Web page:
D.C. Public Schools kicked off a new school year last week, and with it a reading curriculum resource designed to improve literacy among the city’s youngest readers.
The program — called DCPS Readers Next Door — includes a collection of 120 books largely written and illustrated by educators in the District, and is an expansion of a years-long effort to align literacy instruction with what experts say are the best practices for teaching children how to read.
It also comes as the results of the District’s standardized Partnership for Assessment of Readiness for College and Careers test — widely known as PARCC — illustrate how much learning loss occurred during the pandemic. Thirty-six percent of students in the traditional public school system passed the reading exam this year, a four percentage point drop from the last time the test was administered, in 2019. Students in grades three through eight and high school took the online exam in the spring.
National data released this week painted a similarly sobering picture of the rest of the country, showing reading and math scores among young students dropping to the lowest levels in decades.
The new series of books are “decodable texts,” which emphasize phonics skills, officials said, and will be used in kindergarten through second-grade classrooms. The books mark a departure from “leveled texts,” books that are categorized by the level of difficulty and tend to focus on “whole language” — a philosophy that says children learn to read best by being exposed to words and not by breaking them down into individuals sounds as is done in phonics.
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“What data’s revealed, what research and science has revealed, is that teaching students word-recognition skills using leveled text is ineffective,” said Shareen Cruz, the district’s director of early literacy strategy. “It’s not developing students’ automaticity and fluency with recognizing and decoding words, which is really a huge hindrance in the ultimate goal of reading, which is reading comprehension.”
Children need opportunities to practice phonics skills — which emphasize the relationship between sounds and letters — to be successful readers. Otherwise, said Alison Williams, deputy chief of content and curriculum, “there’s a lot of guesswork that happens. They’re looking at pictures, they’re thinking about what would make sense as opposed to really paying attention to the letter sounds, relationships and word parts.”
Students in the District would often be considered able to read on grade level until they reached fourth and fifth grades, then “fall backward,” because the books they were reading no longer had pictures, Williams said.
The school system, in an effort to prevent that, has adopted more decodable texts in recent years. Each book focuses on a specific phonetic pattern or word family. This year, every building will use that type of text.
In addition to improving literacy, the new books have been designed to reflect the experiences of the children reading them, officials said. The public school system partnered with reading experts and outside consultants to write a series that follows 10 characters living in the District.
Dakota King, 8, a student at C.W. Harris Elementary School in Southeast Washington, said she was a fan of the character, Lex, who is shorter than her peers and has to confront her classmates about a hurtful nickname. Dakota and her mother were present at a read-along last month, during which Lewis Ferebee, the school system’s chancellor, debuted some of the new books.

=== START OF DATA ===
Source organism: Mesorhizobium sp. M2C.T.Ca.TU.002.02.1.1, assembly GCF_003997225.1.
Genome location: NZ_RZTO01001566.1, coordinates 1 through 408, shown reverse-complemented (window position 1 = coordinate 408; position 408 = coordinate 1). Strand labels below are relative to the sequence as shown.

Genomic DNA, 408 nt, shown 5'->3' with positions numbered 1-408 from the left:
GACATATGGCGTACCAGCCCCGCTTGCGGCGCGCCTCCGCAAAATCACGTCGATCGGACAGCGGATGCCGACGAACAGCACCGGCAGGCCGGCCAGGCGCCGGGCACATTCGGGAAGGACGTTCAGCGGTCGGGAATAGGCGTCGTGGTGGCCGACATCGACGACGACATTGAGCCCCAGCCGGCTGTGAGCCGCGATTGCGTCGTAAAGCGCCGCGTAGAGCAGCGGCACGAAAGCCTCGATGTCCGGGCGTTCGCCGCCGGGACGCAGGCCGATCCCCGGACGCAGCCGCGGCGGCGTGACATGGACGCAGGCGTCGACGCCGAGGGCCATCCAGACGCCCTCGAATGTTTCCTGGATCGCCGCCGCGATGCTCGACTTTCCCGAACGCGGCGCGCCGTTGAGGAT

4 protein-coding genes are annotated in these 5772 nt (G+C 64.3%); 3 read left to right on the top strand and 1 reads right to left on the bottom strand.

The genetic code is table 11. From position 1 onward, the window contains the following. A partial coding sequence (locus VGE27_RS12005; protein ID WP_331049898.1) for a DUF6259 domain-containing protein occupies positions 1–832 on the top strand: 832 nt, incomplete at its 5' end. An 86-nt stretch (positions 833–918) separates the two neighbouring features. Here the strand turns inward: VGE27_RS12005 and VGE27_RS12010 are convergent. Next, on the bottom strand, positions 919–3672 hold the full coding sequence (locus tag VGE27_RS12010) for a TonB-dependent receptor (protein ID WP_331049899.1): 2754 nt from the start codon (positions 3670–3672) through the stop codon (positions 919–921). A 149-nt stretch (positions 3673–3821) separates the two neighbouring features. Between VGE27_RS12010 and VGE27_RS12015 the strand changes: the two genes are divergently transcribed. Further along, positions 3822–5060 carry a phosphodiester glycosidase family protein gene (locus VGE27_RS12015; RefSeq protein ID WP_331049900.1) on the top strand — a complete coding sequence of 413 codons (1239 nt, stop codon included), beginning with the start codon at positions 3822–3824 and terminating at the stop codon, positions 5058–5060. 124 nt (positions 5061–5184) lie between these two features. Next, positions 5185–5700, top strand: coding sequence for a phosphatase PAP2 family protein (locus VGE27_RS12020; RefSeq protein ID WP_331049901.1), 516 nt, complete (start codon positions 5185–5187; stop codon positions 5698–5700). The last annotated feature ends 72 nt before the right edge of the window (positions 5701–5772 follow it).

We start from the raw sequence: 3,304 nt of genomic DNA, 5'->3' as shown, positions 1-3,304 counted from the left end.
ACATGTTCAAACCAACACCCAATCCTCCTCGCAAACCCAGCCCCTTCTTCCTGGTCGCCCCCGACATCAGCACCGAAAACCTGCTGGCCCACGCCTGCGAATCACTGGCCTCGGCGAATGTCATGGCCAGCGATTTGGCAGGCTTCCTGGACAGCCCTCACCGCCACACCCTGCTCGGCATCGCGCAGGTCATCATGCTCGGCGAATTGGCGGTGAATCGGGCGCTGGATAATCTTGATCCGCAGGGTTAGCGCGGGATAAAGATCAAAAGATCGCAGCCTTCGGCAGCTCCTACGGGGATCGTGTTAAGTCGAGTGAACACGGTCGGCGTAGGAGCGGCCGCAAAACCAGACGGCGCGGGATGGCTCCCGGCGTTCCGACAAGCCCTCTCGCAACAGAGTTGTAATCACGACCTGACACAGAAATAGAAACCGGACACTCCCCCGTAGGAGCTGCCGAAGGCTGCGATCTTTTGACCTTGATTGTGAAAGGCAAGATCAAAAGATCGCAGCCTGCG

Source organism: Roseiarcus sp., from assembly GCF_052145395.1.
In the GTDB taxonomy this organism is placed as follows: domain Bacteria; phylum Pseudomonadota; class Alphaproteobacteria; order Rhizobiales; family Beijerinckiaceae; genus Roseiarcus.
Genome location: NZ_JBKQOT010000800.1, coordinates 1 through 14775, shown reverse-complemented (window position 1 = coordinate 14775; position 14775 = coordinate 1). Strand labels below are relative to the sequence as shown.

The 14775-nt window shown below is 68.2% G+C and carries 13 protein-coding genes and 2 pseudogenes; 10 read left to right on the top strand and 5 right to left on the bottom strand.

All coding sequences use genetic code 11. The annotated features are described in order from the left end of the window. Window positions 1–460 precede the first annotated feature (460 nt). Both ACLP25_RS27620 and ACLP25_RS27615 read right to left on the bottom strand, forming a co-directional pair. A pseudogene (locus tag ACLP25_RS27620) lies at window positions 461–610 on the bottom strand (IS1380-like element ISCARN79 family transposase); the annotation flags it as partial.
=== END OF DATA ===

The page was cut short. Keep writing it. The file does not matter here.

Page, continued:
The books follow characters including Kayden, Amanuel, Jenna, Jacob and Lex, who each attend school in the District. In one title, the iconic Ben’s Chili Bowl makes an appearance, said Yolanda Henson, a visual arts teacher at McKinley Technology High School and an illustrator for the project. Students will also read about a pet shop in Anacostia.
“What sets these texts apart … is that they are meaningful, they’re interesting, they’re rooted in community and identity and things that are resonant for kids,” said Celestina Lee, a first-grade teacher at Garrison Elementary School who helped write the series. She said she looks forward to seeing kids students spot places they’ve visited or foods they’ve eaten in the books. “That’s the secret sauce of what makes kids feel happy and joyful at school.”
Literacy scores show widening achievement gap in D.C. during pandemic
The push to improve literacy comes amid widening gaps in reading proficiency between students of color and their White peers. In 2018, 23 percent of Black students, 32 percent of Hispanic students, and 83 percent of White students in D.C.’s traditional public schools passed the PARCC reading exam. By 2019, each group had shown improvement, with Hispanic students making the biggest gains: nearly 40 percent were reading at or above grade level. Eighty-eight percent of White kids and 27 percent of Black kids met that benchmark.
Now, students across racial groups are back near 2018 levels, reversing years of progress.
But, there are bright spots. The city’s youngest students have already been making improvements, based on the results of an exam administered to students in kindergarten through second grade called DIBELS (Dynamic Indicators of Basic Early Literacy Skills). At the beginning of last school year, 41 percent of children tested met early literacy benchmarks. That figure shot up 25 percentage points, to 66 percent by the end of the year.
“We saw some of the highest gains DCPS has realized in a year, from beginning of year to end of year” said Ferebee.
It’s a number below what was achieved during the 2018-19 school year, when 71 percent of kids met early benchmarks, but a sign that kids are getting back on track, officials said.
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